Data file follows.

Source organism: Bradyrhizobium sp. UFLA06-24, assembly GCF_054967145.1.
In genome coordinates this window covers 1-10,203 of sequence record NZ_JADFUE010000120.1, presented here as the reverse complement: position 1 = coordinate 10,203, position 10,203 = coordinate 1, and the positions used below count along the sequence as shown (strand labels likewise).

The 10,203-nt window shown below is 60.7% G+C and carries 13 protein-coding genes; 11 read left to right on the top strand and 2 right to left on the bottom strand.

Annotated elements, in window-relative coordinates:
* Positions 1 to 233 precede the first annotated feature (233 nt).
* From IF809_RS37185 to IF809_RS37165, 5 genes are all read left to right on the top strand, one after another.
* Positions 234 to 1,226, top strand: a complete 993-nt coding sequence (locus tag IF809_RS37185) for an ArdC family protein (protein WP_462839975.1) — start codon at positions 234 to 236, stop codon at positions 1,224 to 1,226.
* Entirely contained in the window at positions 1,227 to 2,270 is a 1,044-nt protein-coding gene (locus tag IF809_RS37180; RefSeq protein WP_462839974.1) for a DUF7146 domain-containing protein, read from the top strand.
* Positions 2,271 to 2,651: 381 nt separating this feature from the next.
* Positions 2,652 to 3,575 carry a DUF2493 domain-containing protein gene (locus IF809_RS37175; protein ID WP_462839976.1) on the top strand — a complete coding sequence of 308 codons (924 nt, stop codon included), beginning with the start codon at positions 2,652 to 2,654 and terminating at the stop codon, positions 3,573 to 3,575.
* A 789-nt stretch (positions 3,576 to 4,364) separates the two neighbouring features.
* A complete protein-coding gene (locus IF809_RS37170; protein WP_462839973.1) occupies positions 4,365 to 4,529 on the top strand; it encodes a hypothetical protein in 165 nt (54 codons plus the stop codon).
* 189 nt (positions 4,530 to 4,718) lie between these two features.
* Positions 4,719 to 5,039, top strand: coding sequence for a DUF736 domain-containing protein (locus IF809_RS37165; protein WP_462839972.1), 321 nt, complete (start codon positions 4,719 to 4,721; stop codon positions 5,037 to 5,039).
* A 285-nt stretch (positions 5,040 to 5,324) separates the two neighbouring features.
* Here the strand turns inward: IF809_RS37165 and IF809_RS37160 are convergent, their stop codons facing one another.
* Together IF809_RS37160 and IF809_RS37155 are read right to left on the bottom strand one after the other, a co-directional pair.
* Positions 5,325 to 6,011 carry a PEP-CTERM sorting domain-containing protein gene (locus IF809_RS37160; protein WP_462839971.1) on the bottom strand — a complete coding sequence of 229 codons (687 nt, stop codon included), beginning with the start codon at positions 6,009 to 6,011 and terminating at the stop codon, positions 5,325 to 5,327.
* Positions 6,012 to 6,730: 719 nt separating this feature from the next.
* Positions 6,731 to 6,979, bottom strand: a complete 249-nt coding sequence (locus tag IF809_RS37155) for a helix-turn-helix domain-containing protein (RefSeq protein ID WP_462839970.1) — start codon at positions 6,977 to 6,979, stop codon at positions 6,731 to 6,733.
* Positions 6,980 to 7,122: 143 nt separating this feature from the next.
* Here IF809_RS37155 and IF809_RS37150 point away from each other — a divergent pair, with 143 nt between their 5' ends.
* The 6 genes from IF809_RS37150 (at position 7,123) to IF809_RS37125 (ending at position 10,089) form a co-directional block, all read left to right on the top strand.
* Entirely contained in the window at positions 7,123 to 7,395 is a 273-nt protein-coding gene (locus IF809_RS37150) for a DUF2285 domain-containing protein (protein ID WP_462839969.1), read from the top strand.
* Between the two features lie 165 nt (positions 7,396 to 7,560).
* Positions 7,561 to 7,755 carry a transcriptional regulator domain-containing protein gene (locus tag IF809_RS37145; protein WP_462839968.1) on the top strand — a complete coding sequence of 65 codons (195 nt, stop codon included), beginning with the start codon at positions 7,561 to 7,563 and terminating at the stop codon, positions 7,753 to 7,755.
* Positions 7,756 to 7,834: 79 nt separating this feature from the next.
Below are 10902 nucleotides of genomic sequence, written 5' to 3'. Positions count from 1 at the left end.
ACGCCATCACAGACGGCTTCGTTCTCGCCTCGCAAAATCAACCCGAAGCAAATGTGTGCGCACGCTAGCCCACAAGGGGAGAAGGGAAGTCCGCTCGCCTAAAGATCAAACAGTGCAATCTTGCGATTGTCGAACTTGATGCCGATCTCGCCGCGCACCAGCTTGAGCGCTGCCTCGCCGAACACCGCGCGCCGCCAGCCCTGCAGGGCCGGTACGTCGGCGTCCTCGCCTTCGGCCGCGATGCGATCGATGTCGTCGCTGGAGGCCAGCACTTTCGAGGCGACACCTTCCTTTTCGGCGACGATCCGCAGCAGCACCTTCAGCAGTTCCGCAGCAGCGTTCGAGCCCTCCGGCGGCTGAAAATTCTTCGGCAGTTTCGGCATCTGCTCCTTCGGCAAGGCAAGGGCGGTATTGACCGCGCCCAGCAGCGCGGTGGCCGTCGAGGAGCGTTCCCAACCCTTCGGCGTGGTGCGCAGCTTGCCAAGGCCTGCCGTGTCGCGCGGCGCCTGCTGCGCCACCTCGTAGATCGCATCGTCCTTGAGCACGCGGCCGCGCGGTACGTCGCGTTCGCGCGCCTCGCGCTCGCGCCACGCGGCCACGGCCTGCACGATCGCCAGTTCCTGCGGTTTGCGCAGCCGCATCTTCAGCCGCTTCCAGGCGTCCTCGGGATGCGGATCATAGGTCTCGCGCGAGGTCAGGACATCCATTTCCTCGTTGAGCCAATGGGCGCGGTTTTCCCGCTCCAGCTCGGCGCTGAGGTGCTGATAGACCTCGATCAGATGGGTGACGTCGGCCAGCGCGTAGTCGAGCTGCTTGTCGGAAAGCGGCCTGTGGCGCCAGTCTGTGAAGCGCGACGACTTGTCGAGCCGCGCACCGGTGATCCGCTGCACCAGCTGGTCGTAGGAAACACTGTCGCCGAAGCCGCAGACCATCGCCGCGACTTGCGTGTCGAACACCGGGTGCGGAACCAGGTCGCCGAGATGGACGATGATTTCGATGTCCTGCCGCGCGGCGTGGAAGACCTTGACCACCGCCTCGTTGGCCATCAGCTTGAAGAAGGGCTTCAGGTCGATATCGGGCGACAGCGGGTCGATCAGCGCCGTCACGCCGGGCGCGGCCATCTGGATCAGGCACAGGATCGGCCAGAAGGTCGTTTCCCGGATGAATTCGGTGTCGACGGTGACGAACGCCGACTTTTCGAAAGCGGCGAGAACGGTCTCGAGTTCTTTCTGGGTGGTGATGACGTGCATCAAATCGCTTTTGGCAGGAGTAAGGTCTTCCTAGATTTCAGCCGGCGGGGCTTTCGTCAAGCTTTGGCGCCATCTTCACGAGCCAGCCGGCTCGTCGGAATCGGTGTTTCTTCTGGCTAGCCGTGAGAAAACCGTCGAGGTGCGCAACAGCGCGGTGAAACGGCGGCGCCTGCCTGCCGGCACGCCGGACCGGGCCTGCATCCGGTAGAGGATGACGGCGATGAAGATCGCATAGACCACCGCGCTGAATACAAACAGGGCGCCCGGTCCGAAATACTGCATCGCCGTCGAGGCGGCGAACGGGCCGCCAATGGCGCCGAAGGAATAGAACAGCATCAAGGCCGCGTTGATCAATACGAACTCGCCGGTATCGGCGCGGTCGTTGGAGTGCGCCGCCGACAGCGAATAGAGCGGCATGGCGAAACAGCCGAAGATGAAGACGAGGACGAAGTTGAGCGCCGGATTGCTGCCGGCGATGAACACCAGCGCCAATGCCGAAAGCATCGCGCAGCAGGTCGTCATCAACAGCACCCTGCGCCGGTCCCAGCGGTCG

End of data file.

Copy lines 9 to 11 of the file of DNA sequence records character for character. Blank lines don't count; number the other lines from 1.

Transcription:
* Positions 2,271 to 2,651: 381 nt separating this feature from the next.
* Positions 2,652 to 3,575 carry a DUF2493 domain-containing protein gene (locus IF809_RS37175; protein ID WP_462839976.1) on the top strand — a complete coding sequence of 308 codons (924 nt, stop codon included), beginning with the start codon at positions 2,652 to 2,654 and terminating at the stop codon, positions 3,573 to 3,575.
* A 789-nt stretch (positions 3,576 to 4,364) separates the two neighbouring features.